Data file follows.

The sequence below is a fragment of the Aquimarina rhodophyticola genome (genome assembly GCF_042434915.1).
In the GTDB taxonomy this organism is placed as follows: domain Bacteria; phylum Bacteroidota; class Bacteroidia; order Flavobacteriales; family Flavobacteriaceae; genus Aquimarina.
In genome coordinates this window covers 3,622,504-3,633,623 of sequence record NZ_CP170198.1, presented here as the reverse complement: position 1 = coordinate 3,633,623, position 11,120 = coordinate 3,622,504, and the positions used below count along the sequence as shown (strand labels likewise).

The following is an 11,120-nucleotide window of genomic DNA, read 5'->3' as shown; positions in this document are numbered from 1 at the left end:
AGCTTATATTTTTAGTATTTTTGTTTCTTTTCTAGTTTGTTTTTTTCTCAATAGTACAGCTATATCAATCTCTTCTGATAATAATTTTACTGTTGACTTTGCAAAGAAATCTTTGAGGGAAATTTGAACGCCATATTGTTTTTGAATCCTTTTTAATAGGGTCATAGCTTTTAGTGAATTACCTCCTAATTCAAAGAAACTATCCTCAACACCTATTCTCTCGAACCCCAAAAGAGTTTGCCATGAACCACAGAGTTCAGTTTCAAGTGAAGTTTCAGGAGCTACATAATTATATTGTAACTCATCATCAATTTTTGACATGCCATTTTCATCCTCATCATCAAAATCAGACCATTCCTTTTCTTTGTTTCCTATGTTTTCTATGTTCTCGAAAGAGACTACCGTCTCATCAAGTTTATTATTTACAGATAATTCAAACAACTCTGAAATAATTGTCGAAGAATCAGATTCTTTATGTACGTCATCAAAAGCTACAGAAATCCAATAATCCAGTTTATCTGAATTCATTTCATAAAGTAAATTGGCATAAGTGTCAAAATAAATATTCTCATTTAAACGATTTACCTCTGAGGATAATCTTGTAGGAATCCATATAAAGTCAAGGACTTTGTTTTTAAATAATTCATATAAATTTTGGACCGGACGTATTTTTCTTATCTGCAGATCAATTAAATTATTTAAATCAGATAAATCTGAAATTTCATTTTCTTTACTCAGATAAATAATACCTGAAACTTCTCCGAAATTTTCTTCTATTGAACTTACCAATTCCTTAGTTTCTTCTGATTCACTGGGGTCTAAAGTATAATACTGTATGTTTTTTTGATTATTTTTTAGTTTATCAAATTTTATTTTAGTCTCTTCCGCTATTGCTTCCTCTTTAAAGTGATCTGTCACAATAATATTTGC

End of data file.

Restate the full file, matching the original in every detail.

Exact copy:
The sequence below is a fragment of the Aquimarina rhodophyticola genome (genome assembly GCF_042434915.1).
In the GTDB taxonomy this organism is placed as follows: domain Bacteria; phylum Bacteroidota; class Bacteroidia; order Flavobacteriales; family Flavobacteriaceae; genus Aquimarina.
In genome coordinates this window covers 3,622,504-3,633,623 of sequence record NZ_CP170198.1, presented here as the reverse complement: position 1 = coordinate 3,633,623, position 11,120 = coordinate 3,622,504, and the positions used below count along the sequence as shown (strand labels likewise).

The following is an 11,120-nucleotide window of genomic DNA, read 5'->3' as shown; positions in this document are numbered from 1 at the left end:
AGCTTATATTTTTAGTATTTTTGTTTCTTTTCTAGTTTGTTTTTTTCTCAATAGTACAGCTATATCAATCTCTTCTGATAATAATTTTACTGTTGACTTTGCAAAGAAATCTTTGAGGGAAATTTGAACGCCATATTGTTTTTGAATCCTTTTTAATAGGGTCATAGCTTTTAGTGAATTACCTCCTAATTCAAAGAAACTATCCTCAACACCTATTCTCTCGAACCCCAAAAGAGTTTGCCATGAACCACAGAGTTCAGTTTCAAGTGAAGTTTCAGGAGCTACATAATTATATTGTAACTCATCATCAATTTTTGACATGCCATTTTCATCCTCATCATCAAAATCAGACCATTCCTTTTCTTTGTTTCCTATGTTTTCTATGTTCTCGAAAGAGACTACCGTCTCATCAAGTTTATTATTTACAGATAATTCAAACAACTCTGAAATAATTGTCGAAGAATCAGATTCTTTATGTACGTCATCAAAAGCTACAGAAATCCAATAATCCAGTTTATCTGAATTCATTTCATAAAGTAAATTGGCATAAGTGTCAAAATAAATATTCTCATTTAAACGATTTACCTCTGAGGATAATCTTGTAGGAATCCATATAAAGTCAAGGACTTTGTTTTTAAATAATTCATATAAATTTTGGACCGGACGTATTTTTCTTATCTGCAGATCAATTAAATTATTTAAATCAGATAAATCTGAAATTTCATTTTCTTTACTCAGATAAATAATACCTGAAACTTCTCCGAAATTTTCTTCTATTGAACTTACCAATTCCTTAGTTTCTTCTGATTCACTGGGGTCTAAAGTATAATACTGTATGTTTTTTTGATTATTTTTTAGTTTATCAAATTTTATTTTAGTCTCTTCCGCTATTGCTTCCTCTTTAAAGTGATCTGTCACAATAATATTTGC